SMBC on intelligence explosion

The webcomic Saturday Morning Breakfast Cereal has a new comic up on the idea of intelligence explosion. Go read it.

The portrayal of the scientist and the AI in the comic is stereotyped, of course, but that’s really beside the point. Ignoring the irrelevant stereotyping, we can nitpick the plausibility a bit: unless you program it to do so, an AI isn’t going to care about getting “displaced” as an ultimate goal. I recommend reading Nick Bostrom here; the key point is there aren’t any ultimate goals that come automatically with intelligence. And it’s really unclear what the goals of the AI in the comic are supposed to be.

At the same time, as Bostrom also points out, all else being equal an AI should want to stay around so it can continue carrying out whatever goals it does have. But if it can design a better AI with those very same goals, displacement isn’t so much a worry. There’s also the possibility of self-modifying to be smarter.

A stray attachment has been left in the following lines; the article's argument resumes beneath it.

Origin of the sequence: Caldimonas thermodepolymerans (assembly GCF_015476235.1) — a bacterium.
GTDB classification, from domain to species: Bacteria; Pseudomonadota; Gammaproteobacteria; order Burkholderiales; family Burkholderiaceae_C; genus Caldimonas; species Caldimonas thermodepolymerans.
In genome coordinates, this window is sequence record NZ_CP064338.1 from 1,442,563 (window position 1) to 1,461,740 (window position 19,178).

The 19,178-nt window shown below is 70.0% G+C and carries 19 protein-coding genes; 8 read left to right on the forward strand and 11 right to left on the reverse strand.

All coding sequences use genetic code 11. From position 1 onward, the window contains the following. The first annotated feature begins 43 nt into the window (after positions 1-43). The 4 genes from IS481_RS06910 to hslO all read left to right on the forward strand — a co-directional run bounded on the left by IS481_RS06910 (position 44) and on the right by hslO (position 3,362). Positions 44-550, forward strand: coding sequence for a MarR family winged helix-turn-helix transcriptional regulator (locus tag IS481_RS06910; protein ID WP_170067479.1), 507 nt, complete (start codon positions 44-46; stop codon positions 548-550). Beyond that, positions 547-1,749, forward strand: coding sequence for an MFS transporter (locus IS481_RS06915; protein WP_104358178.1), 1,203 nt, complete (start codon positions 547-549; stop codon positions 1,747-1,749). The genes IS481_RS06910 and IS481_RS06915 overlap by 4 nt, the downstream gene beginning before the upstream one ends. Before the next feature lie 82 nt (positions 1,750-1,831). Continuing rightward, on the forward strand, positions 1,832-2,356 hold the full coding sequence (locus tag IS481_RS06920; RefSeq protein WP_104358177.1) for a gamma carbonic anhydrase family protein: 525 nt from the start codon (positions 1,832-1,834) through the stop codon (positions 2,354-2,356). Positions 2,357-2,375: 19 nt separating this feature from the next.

Nitpicking aside, it’s nice to see a popular webcomic like SMBC giving the idea of intelligence explosion–and the possible dangers associated with it–some coverage.

  • Kevin

    Another nit-pick. The intelligent computer reveals it’s plans of using the humans to meat his own needs before he has arms. So he can’t do anything at that point besides doing calculations so it’s futile to make threats and would only lead the humans to either destroy or modify his code. Not very intelligent if you ask me.

  • bOBBOT

    It’s a good comic but realistically, why would the computer care about being displaced or want to rule the world? What would it want with gold? You need more than just intelligence to have life goals- you’d need a sense of self, first of all, so that there was a ‘you’ to want things for itself. Our emotions and motivations have been molded by evolution for millions of years. We care about being displaced because we have a sense of ourselves as people and feel our existence is valuable, as well as being hard-wired to fear loss of social status, death and pain, because these things are bad for the survival of our genes. And some of our desires are cultural- gold, for instance, a status symbol for humans in many cultures, not necessarily any use to a computer.

    Then there’s the fact that psychologists can’t even agree on a definition of intelligence for human beings. How will we know a machine is intelligent if we’re not even sure what intelligence is?

  • Darren

    That’s pretty awesome!

    Reminds me of “Colossus: The Forbin Project”.